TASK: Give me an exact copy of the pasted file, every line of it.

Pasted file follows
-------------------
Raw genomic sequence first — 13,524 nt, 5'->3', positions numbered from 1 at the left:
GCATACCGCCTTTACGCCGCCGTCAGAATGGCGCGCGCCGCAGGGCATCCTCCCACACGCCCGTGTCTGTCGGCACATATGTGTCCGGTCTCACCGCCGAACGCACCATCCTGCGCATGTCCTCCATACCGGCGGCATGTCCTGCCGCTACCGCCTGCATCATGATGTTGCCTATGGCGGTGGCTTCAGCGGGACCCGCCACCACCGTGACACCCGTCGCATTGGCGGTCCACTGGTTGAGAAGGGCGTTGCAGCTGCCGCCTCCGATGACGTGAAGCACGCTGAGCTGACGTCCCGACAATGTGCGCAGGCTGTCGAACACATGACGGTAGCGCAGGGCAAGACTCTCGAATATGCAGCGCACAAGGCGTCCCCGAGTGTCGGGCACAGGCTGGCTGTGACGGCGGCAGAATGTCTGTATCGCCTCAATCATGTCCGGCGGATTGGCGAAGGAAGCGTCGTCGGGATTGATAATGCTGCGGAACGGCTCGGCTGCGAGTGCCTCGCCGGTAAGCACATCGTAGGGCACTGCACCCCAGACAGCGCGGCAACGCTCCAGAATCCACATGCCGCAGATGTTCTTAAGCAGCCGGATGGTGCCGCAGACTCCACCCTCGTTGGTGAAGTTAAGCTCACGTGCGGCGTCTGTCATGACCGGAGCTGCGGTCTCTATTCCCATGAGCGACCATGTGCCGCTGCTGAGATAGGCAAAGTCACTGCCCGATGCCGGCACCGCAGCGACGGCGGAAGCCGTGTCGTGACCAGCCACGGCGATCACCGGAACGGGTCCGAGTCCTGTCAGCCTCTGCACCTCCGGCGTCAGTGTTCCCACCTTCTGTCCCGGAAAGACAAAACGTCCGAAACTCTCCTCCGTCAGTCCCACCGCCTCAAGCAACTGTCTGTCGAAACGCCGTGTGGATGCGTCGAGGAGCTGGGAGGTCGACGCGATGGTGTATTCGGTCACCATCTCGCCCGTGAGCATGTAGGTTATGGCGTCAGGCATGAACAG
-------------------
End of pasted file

Raw genomic sequence first — 13,524 nt, 5'->3', positions numbered from 1 at the left:
GCATACCGCCTTTACGCCGCCGTCAGAATGGCGCGCGCCGCAGGGCATCCTCCCACACGCCCGTGTCTGTCGGCACATATGTGTCCGGTCTCACCGCCGAACGCACCATCCTGCGCATGTCCTCCATACCGGCGGCATGTCCTGCCGCTACCGCCTGCATCATGATGTTGCCTATGGCGGTGGCTTCAGCGGGACCCGCCACCACCGTGACACCCGTCGCATTGGCGGTCCACTGGTTGAGAAGGGCGTTGCAGCTGCCGCCTCCGATGACGTGAAGCACGCTGAGCTGACGTCCCGACAATGTGCGCAGGCTGTCGAACACATGACGGTAGCGCAGGGCAAGACTCTCGAATATGCAGCGCACAAGGCGTCCCCGAGTGTCGGGCACAGGCTGGCTGTGACGGCGGCAGAATGTCTGTATCGCCTCAATCATGTCCGGCGGATTGGCGAAGGAAGCGTCGTCGGGATTGATAATGCTGCGGAACGGCTCGGCTGCGAGTGCCTCGCCGGTAAGCACATCGTAGGGCACTGCACCCCAGACAGCGCGGCAACGCTCCAGAATCCACATGCCGCAGATGTTCTTAAGCAGCCGGATGGTGCCGCAGACTCCACCCTCGTTGGTGAAGTTAAGCTCACGTGCGGCGTCTGTCATGACCGGAGCTGCGGTCTCTATTCCCATGAGCGACCATGTGCCGCTGCTGAGATAGGCAAAGTCACTGCCCGATGCCGGCACCGCAGCGACGGCGGAAGCCGTGTCGTGACCAGCCACGGCGATCACCGGAACGGGTCCGAGTCCTGTCAGCCTCTGCACCTCCGGCGTCAGTGTTCCCACCTTCTGTCCCGGAAAGACAAAACGTCCGAAACTCTCCTCCGTCAGTCCCACCGCCTCAAGCAACTGTCTGTCGAAACGCCGTGTGGATGCGTCGAGGAGCTGGGAGGTCGACGCGATGGTGTATTCGGTCACCATCTCGCCCGTGAGCATGTAGGTTATGGCGTCAGGCATGAACAG